Snow Removal Guidelines
Snow Accumulation Prevention Measures

Snow Removal Guidelines

 As we brace ourselves for stormy season Dalal Steel would like to share with you the necessary snow accumulation prevention measures and removal guidelines for your consideration.

Building design considerations determine how much loading a roof can withstand. How does that snow load translate into cm of snow? This does not translate easily as snow can vary wildly in density from being light and fluffy to wet and heavy. It is not possible to determine a single value for the allowable height of snow that a building can safely support. In addition, the underlying snow density increases due to melting from the building heat loss and as water is absorbed from the melting snow above. As weather and temperature changes continue, ice may build up under the snow layers, further increasing the building roof loading intensity. This ice build-up also causes additional water back-up on the roof deck. This ice build-up also causes additional water back-up on the roof deck.  It is important to know your roof’s design capacity and monitor your own building.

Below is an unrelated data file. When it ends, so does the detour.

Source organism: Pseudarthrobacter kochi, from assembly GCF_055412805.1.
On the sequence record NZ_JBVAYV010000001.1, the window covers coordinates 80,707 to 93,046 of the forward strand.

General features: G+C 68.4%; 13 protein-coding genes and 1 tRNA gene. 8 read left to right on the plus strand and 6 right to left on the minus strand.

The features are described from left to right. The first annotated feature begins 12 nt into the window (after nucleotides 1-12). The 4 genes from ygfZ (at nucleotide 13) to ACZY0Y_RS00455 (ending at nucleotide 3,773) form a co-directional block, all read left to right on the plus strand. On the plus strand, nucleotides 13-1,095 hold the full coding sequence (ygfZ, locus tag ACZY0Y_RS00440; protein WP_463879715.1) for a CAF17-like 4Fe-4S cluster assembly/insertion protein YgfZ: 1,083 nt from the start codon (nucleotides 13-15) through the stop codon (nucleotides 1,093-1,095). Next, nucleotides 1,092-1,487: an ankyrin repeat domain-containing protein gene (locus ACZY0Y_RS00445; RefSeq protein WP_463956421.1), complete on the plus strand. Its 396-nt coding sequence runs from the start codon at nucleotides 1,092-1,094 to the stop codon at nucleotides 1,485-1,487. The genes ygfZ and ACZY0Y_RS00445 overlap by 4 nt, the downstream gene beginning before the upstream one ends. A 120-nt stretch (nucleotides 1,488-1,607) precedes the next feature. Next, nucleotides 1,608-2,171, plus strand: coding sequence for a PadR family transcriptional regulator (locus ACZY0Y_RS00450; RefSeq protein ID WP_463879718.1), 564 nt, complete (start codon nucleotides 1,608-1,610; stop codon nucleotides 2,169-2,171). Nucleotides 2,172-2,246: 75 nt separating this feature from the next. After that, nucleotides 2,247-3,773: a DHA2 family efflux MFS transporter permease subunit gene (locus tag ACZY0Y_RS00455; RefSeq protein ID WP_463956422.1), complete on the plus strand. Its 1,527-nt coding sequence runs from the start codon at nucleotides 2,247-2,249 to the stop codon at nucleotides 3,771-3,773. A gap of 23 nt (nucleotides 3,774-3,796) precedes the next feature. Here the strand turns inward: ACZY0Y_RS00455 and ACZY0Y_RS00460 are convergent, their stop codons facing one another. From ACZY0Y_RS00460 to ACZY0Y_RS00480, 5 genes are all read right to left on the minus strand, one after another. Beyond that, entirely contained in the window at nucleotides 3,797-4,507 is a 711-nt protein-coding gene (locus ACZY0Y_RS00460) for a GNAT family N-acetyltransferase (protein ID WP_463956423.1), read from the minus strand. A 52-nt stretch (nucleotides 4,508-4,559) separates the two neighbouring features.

Roof pitch makes a notable difference in all aspects of snow buildup on a roof. A high slope roof (i.e., more than 3:10) can experience conditions where some or all of the snow slides off of the roof. By contrast, a low/mid slope roof (i.e., less than 3:10) will not typically see the same sort of snow sliding, meaning it is more likely to build up and accumulate over time, typically getting icier and denser as it does so. This is a concern across the surface of the general roofing area, but it is a particular concern anywhere there is a change in height or where a vertical surface is encountered, such as a parapet wall, equipment, etc. In these locations, windblown snowdrifts can become trapped, so instead of blowing off of the roof, they accumulate in these areas, creating concentrations of heavier than planned weight. The accumulated snow can also find its way above flashings, and its thawing and freezing can eventually cause water leaks into the building.